Today is my last day in Tanzania for this trip. I know I will be back; I plan to be back for a short visit in November. For my last day, we took children to Comprehensive Community Based Rehabilitation in Tanzania (CCBRT) in Moshi to see a Speech Language Pathologist and Audiologist. And again we determined that the children did not have those issues, but just needed some extra help with academics, which the project will provide in the coming months. And again as with the KCMC visit, there was an unexpected outcome where we got an appointment for one of the parents to see someone there to help her. We think that if that parent can be supported then it will help the child as well.
But for me, the most surprising unintended consequence of today was the mingling of parents and children for various types of specialists. CCBRT has a few key programs, namely working with people with clubfeet, polio, cerebral palsy, and other developmental disabilities. Today, the neurologist was also seeing patients and there were several children with varying degrees of cerebral palsy and some intellectual disabilities waiting in the same area and using the stair trainer, gait trainers, walkers, and stretching on a mat outside. I noticed the teacher with us and the parents looking around and intently watching the children and parents (mostly mothers). I walked over and asked how they were and was asked if I had ever see children like these. I told them that I used to teach children like these and with more intense medical needs in my classroom. They were surprised.
As a real life reminder that children in Tanzania are sometimes still hidden or not part of community when they have intense physical or cognitive disabilities, these adults were sure they had never see children like this in their community. To further this statement, I was told by one teacher recently that there were no children in the school with disabilities, but when probing found that her definition of a children with a disability meant a child with a visible physical disability or a cognitive disability that was significant and obvious. Education of the community is still needed and it is so important to help our teachers and partners see the capability and value of people with disabilities in their communities.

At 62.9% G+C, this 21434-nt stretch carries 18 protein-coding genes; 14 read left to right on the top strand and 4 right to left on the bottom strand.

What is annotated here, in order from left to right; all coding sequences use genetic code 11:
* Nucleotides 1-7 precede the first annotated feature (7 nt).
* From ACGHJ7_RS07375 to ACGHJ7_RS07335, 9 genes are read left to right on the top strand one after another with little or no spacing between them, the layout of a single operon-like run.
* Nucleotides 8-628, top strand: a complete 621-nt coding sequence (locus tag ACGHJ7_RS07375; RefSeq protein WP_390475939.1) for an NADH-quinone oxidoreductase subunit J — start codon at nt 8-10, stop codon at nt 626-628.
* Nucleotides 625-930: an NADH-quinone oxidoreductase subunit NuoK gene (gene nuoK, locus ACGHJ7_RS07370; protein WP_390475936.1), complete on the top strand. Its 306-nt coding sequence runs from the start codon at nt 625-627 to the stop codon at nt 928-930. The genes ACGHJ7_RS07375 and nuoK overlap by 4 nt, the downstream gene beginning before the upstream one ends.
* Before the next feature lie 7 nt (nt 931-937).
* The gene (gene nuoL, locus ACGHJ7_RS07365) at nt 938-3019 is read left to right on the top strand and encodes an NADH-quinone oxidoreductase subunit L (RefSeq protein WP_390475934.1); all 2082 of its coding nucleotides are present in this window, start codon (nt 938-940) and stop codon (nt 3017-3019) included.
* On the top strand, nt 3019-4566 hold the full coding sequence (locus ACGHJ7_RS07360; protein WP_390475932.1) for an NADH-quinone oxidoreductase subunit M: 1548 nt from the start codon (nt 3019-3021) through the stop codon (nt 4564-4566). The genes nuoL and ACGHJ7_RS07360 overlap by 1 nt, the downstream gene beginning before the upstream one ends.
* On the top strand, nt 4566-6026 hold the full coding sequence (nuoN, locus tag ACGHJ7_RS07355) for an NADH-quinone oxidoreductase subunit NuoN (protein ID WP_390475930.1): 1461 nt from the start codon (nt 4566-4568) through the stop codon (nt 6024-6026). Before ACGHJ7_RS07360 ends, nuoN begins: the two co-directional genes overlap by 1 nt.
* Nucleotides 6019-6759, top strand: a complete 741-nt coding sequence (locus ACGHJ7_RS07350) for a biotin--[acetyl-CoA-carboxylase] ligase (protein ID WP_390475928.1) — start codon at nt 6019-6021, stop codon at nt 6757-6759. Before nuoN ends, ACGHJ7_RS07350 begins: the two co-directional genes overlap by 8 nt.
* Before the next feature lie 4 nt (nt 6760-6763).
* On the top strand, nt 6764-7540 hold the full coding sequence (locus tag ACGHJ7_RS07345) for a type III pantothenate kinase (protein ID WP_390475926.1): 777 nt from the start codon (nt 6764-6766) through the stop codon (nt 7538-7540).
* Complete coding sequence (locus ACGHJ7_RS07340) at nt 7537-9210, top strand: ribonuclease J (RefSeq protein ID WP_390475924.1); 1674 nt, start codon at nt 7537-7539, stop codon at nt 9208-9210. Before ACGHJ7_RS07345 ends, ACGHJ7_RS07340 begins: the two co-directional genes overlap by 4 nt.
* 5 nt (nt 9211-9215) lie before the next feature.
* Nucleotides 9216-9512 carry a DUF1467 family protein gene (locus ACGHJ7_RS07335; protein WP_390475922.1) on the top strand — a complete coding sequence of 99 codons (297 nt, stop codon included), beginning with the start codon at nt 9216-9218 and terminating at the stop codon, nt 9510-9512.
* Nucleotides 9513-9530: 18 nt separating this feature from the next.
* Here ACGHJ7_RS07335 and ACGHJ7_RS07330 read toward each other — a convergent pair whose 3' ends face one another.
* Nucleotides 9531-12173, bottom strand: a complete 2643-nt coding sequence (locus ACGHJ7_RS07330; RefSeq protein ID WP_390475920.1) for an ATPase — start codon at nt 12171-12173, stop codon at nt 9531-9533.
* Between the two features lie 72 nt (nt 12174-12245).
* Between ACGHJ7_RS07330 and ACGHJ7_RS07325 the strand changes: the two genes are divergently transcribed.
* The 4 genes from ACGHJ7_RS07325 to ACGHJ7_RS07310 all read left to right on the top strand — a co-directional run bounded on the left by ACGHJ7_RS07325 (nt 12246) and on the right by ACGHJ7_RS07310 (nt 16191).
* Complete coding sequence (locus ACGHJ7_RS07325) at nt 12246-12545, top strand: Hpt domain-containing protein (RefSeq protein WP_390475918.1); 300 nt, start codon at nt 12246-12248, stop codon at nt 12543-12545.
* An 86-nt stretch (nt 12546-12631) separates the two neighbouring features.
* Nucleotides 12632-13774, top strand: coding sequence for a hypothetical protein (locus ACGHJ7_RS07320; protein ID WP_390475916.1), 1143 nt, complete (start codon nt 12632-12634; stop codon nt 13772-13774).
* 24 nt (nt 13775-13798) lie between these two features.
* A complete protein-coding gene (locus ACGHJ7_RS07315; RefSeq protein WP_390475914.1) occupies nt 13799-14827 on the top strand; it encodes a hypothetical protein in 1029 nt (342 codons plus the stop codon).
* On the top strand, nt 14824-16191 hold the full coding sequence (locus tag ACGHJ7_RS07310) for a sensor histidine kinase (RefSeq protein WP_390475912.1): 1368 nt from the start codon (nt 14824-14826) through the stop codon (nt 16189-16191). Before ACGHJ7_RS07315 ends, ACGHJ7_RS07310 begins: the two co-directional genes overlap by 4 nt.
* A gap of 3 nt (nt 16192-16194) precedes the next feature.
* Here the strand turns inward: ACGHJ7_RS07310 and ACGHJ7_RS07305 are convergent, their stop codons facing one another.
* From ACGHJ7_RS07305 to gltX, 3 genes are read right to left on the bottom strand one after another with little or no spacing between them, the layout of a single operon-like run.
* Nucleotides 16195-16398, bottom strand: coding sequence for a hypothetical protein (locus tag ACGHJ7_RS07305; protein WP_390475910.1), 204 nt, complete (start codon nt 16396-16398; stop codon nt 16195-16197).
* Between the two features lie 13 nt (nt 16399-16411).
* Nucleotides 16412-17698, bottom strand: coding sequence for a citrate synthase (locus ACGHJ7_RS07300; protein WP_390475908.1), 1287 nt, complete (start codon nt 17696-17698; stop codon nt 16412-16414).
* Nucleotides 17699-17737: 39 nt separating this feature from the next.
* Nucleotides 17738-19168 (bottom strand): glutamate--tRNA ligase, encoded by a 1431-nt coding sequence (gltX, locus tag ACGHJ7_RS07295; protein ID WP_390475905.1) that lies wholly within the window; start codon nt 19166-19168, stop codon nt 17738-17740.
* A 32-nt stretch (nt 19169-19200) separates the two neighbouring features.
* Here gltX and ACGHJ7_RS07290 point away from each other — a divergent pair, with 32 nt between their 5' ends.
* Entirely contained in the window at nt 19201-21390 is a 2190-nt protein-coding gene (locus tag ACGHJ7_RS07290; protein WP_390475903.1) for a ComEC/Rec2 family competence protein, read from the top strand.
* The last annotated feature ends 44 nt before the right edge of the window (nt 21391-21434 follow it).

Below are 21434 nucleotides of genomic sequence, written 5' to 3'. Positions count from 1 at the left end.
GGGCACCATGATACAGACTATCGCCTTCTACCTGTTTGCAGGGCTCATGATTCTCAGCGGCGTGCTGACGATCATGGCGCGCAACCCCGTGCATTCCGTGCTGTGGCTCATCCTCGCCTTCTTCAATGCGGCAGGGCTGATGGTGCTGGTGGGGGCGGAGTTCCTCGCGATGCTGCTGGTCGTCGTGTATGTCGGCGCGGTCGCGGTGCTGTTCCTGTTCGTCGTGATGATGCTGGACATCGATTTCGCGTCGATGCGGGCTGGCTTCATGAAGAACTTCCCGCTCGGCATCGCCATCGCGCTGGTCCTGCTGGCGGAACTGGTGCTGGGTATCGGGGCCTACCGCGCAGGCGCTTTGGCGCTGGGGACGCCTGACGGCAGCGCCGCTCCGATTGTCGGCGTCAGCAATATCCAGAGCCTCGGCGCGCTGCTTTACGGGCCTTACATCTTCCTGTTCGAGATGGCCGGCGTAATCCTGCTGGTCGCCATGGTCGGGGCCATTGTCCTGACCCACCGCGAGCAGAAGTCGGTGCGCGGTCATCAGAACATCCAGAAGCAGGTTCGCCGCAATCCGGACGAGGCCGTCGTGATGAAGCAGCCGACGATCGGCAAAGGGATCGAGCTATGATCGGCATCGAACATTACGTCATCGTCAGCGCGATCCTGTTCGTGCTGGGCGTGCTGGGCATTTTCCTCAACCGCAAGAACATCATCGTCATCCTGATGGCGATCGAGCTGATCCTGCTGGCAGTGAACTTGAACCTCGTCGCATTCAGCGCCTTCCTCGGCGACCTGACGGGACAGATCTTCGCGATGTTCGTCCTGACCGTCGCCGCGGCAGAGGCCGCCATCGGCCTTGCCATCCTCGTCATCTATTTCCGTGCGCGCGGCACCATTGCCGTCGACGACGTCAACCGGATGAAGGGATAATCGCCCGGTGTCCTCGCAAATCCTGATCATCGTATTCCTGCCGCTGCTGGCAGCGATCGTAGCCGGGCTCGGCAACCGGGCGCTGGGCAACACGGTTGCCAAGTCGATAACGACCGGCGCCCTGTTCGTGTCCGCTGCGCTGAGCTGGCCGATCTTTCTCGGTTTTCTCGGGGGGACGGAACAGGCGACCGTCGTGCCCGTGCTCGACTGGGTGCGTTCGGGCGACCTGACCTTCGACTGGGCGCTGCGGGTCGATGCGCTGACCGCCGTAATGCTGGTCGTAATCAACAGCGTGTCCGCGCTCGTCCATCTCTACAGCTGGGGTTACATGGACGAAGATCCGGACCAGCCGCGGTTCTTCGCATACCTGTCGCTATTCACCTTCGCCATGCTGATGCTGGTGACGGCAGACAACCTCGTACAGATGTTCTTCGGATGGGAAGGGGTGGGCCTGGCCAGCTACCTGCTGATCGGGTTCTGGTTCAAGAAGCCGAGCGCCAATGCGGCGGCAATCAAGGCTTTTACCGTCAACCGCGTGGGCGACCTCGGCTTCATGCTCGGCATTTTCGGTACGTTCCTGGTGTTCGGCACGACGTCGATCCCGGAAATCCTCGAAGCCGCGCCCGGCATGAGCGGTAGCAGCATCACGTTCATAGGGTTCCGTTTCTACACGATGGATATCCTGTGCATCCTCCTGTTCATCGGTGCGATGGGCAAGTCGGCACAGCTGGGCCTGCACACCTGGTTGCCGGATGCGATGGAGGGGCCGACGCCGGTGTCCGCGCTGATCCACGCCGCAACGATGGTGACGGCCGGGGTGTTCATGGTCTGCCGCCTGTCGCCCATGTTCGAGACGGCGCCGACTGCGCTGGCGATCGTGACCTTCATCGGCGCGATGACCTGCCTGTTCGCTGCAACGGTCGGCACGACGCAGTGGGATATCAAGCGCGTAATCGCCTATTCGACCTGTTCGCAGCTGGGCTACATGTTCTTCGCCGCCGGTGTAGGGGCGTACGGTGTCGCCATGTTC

On my last day of school yesterday, we held a meeting with the key people in the school and community we are working with to report the progress so far and discuss the road ahead, namely the various appointments we are arranging for children and families and additional instruction the Sarah and Veronica will be delivering starting next week to the students were have identified. The meeting was very successful and they were all very pleased. It was nice to see the community support from the local leaders and the school leaders. I gave them all presents from Boston and/or UMass Boston as a token of my appreciation for their cooperation and hospitality during my stay.
The teacher in our classroom had not realized that it was the last day I would be in the classroom. She insisted we hang around after the meeting of a while until her granddaughter could bring a present for me and present it to me in the traditional ceremonial way. It is a lovely traditional kitenge (the cloth they use for making their clothes, mostly women).